Mabel seemed to inherit the “ring of power” once George was gone. Until quite recently I never saw another crow rest there for very long, including her new mate, Gus.
Don’t even think about it …
The chains of office, claimed by Mabel.
Signs she may be willing to relinquish her iron grip began this spring.
The younger crows, after first practicing on the less prestigious left hand side yellow post …
… were occasionally allowed to take the one true throne for a short test drive.
They always look a little nervous as Mabel’s tolerance for such impertinence is variable.
Sometimes she perches on the lower railing and supervises.
Other times, she wants her spot back and it’s time for a quick exit …
Recently, one of the Mabels has been standing out from the crowd by sheer force of personality.
The smallest of the family, one of the 2020 batch, is proving to be the boldest. I started thinking of her as Chip (as in “off the old block”) and I notice that she will follow me for several blocks on the dog walks, even when the rest of The Mabels have lost interest.
Chip doesn’t have any distinguishing features, other than being the smallest and the cheekiest, but there is just something about her face.
She’s already got the posing thing down to a fine art.
Recently, she’s been mimicking her mother on the golden throne.
Mabel demonstrates the proper regal attitude …
… while Chip has a ways to go in the poise department …
Mabel (left) and Chip (right) practicing the stone lion pose.
Whether the Mabels will stay together for much longer remains to be seen, but I can’t help hoping that Chip will stick around.
Marvin and Mavis have had a pretty stressful 2020.
They’re far from alone, of course, but spare an extra thought for these two.
Spring was looking pretty good. Several years of effort had paid off and they’d finally driven all other crows out of “their” row of poplar trees on Kaslo Street.
I like to think they had a couple of weeks of feeling satisfied with their achievement before the trees were all felled in June.
Left with a blue construction fence instead of 22 stately trees, they tried at least two different nesting sites in smaller street trees. At one point it seemed that they did have a single fledgling, which came to the house a few times and was spotted on the construction fence.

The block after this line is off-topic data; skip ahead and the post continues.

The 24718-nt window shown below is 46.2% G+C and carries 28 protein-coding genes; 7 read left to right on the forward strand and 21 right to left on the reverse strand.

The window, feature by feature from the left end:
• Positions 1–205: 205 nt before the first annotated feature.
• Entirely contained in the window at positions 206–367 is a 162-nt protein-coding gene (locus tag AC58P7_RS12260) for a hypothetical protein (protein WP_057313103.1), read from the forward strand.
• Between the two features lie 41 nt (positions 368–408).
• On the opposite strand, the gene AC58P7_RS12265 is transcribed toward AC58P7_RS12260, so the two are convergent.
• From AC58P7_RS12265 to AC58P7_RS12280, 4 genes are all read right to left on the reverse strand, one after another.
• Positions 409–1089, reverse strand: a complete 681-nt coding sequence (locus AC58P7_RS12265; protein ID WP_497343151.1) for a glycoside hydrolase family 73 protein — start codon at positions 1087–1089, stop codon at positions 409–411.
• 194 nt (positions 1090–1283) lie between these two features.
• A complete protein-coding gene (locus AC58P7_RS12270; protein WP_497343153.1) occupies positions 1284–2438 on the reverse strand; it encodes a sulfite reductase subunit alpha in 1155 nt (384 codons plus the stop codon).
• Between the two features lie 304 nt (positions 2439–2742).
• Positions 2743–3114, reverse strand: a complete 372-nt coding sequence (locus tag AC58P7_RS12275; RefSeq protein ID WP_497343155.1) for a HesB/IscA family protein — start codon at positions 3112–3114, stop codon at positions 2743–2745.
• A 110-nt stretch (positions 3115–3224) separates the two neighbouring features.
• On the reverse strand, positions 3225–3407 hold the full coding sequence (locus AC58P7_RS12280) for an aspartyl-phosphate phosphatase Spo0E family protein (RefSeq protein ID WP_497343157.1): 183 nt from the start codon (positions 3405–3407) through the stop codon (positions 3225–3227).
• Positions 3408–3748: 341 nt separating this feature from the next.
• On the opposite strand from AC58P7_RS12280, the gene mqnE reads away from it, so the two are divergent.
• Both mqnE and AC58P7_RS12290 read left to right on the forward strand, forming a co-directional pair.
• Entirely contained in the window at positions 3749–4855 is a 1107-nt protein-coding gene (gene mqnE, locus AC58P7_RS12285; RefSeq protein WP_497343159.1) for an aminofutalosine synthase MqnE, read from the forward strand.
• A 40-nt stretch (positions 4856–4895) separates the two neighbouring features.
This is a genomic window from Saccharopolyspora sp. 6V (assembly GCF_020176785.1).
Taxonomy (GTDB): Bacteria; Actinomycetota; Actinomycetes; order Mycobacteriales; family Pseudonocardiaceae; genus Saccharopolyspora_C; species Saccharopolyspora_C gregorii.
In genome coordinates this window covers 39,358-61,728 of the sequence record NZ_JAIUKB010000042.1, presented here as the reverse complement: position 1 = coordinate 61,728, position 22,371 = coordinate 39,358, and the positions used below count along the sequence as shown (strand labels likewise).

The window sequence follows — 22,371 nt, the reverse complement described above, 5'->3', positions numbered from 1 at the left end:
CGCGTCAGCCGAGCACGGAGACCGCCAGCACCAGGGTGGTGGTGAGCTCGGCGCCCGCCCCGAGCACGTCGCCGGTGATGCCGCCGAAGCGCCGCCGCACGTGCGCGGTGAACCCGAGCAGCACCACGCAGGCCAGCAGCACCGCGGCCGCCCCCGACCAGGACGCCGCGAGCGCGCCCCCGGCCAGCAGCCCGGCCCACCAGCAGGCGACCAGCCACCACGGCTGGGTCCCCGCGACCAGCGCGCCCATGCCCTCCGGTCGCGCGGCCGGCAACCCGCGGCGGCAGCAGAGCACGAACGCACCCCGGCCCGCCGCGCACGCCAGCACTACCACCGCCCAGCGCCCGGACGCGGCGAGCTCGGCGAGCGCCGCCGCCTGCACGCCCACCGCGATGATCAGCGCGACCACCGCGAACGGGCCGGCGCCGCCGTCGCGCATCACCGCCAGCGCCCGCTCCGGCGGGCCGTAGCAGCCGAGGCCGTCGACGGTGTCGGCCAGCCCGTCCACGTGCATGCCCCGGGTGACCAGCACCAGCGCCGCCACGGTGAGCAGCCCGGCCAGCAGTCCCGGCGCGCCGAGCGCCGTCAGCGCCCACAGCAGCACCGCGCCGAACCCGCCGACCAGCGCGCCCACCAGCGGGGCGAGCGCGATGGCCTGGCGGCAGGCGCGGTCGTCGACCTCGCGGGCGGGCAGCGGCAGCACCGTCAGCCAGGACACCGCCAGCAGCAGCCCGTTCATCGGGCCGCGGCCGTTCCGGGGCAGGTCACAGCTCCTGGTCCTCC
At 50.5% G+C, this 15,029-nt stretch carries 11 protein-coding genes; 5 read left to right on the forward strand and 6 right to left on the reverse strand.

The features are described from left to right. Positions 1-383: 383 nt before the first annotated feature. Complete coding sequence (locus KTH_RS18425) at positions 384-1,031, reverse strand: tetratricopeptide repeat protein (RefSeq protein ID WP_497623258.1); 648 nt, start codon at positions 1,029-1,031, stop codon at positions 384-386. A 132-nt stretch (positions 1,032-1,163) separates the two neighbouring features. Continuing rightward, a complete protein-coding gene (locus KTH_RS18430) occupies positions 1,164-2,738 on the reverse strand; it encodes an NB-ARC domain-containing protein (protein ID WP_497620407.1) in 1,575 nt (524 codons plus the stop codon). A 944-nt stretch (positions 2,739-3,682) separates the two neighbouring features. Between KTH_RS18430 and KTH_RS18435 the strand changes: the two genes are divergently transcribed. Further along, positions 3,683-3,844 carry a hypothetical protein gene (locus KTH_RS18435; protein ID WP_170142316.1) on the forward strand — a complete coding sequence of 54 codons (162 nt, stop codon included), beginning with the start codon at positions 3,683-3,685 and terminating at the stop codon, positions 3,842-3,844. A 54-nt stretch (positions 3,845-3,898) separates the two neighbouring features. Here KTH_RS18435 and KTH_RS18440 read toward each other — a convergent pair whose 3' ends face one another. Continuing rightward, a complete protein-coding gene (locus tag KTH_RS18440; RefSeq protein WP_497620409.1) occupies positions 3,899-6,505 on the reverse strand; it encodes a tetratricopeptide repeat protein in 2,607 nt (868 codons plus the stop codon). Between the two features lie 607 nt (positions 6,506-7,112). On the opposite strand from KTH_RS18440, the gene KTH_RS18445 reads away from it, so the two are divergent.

It’s always hard to keep track of the crows during this period as they change their habits, protecting their young ones and chasing off in unpredictable directions after their novice flyers. All that, combined with the summer of noise and dust on the construction site, caused me to completely lose sight of Marvin and Mavis and the young one.
Unfortunately, by the time the literal and metaphorical dust settled at summer’s end, there were just the two of them again, looking a bit glum on the blue fence and starting to moult.
Fall feathers came back in and I was looking forward to getting back to the normal routine of them coming by the house a couple of times a day and having some quiet chats about world events.
Trouble on this front too, though.
For new readers, a short crow history lesson may be needed here.
In 2019 Mabel and her new mate had three fledglings, with two of them staying with mum and dad. This spring they had three more, and the two survivors of that batch are with them now as well — creating a large family unit of six crows.
Six is a lot of beaks to feed, and Mabel seems to have now remembered that our house was once her territory. Consequently, we have a bit of a power play going on, with Marvin and Mavis seriously outnumbered.
Mabel on the garden gate post, back to her old haunt
I have tried to apply the Peanut Diplomacy method to the problem, scouring the scene for the Mabel gang before putting a few discreet peanuts out for M & M.
But, with six pairs of sharp crow eyes on lookout, it’s very rare that anything gets past them — and Marvin and Mavis are constantly having to fend off interlopers.
It’s rare to see either of them these days without fully deployed head or pants feathers, trying to look as fearsome as possible.
Or ducking …
Anxious to avoid crow riots, and potential crow injuries when they dive bomb each other, I’ve stopped putting peanuts out for anybody for now. When the dog and I leave our gate and I find eight crows waiting, I just walk off and try to lure Mabel and company back to their usual territory at the other end of the block, before rewarding them with a small nut offering.
At the end of the walk, I arrive by a different route at the back of the house and, if I’ve succeeded in losing my “tail,” I can usually find Marvin and Mavis and we can have a bit of discussion about how 2020 is going for each of us.
Suffice to say, sympathy is offered on both sides.
Ada is only 7 months old, but already one of my most trusted Crow Therapists.
She lifted my mood earlier this year, when I was feeling a bit down about being in a cast, and about world news. Of course, none of us knew back in January that 2020 was only just getting warmed up!
Ada was our 2019 late summer surprise, hatched at the very tail end of the 2019 baby crow season — happy news in a year that saw many nest failures.
I first spotted her on the daily dog walk in mid-August last year, gape still very pink and eyes still blue — hallmarks of a fledgling not long out of the nest.